DOE Director assesses current condition of education

“The Department of Education is currently unable to systematically function to provide quality services for the children of American Samoa,” admitted DOE Director Vaitinasa Salu Hunkin Finau at the Governor’s Education Summit yesterday.

 

The three-day summit, which wrapped up yesterday, covered many issues pertaining to teachers, their salaries, their participation and how to better parent and community involvement in school and their child’s education life. The importance of parents participating in the PTA and the problem of parents who leave their children home while they attend Bingo were also among the issues that were raised during panel discussions.

 

During her speech on Tuesday elaborating on the state of the Territory’s education system, Vaitinasa proposed to Governor Lolo Matalasi Moliga to have DOE’s five year strategic plan legalized. This summit was a move by the governor to bring education stakeholders together to address alarming student performances, with students performing way below the national average.

 

Since it began on Tuesday, the Summit has been packed with government leaders, lawmakers, District Governors, village mayors, educators, church leaders and business owners from throughout the territory.

 

The DOE Director on Tuesday stated that DOE’s strategic plan incorporates Common Core Standards which require high quality teachers and teaching, and concentrated efforts by students and their parents.  It also requires student achievement and assessments, teachers who are the major factor in student success, language and education and also parent and community involvement and governance.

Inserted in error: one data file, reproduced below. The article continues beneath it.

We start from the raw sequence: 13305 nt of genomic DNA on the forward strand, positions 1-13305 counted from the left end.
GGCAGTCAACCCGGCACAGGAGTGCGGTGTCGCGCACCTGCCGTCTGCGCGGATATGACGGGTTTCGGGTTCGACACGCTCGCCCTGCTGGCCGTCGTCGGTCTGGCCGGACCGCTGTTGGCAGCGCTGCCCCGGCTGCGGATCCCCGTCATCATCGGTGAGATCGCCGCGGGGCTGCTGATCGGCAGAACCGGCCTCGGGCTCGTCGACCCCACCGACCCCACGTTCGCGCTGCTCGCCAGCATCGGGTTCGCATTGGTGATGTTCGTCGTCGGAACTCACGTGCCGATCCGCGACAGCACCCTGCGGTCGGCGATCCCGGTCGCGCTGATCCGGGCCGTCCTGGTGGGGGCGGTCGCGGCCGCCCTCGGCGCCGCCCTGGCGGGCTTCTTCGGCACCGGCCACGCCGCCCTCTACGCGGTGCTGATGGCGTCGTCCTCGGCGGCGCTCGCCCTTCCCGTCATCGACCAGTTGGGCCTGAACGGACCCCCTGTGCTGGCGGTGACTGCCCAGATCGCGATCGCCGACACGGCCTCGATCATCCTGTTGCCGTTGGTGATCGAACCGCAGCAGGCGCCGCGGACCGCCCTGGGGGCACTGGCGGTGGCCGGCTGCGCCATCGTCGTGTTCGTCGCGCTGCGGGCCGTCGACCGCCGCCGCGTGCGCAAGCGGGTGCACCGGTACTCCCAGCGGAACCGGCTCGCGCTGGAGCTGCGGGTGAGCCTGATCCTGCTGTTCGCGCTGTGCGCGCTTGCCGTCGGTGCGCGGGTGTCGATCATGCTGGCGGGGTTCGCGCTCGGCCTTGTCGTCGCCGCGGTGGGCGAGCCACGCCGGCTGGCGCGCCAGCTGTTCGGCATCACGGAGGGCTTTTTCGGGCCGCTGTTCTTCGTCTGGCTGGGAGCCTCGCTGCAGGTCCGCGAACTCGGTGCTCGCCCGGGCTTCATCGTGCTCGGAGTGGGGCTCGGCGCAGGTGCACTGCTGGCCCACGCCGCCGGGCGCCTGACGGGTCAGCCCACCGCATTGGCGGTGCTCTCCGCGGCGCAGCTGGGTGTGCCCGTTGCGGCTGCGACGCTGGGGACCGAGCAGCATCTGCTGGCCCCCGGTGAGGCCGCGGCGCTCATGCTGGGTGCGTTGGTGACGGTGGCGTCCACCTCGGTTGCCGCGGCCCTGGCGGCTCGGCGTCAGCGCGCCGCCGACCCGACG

Vaitinasa stated on Tuesday that everyone’s input and recommendations regarding this 5-Year School Improvement Plan are critical to their efforts to ensure we make all students our priority.

 

“Although our school system has faced and continues to face many unique challenges since the establishment of the first public school in Fagatogo in 1904, we are hopeful that following this great Summit, and with the assistance of the Commission, the leadership of the Governor, and your support, we will successfully address the most critical educational issues.”

 

On the last day of the summit, Vaitinasa gave a final presentation where she admitted that DOE cannot “systematically function to provide quality services for the children.”

 

She noted that the teaching and learning environments need attention, given that "we need to know what exactly is the problem and we need to be truthful on the condition that education is in.”

 

Vaitinasa asked — who designed, plan and implemented the system… the system is what people put together… DOE people planned, designed and implemented education… the business and members of the community sanctioned the designed planned, meaning we are all involved. She pointed out that as a teacher, once we identify and admit we have a problem, we can move forward.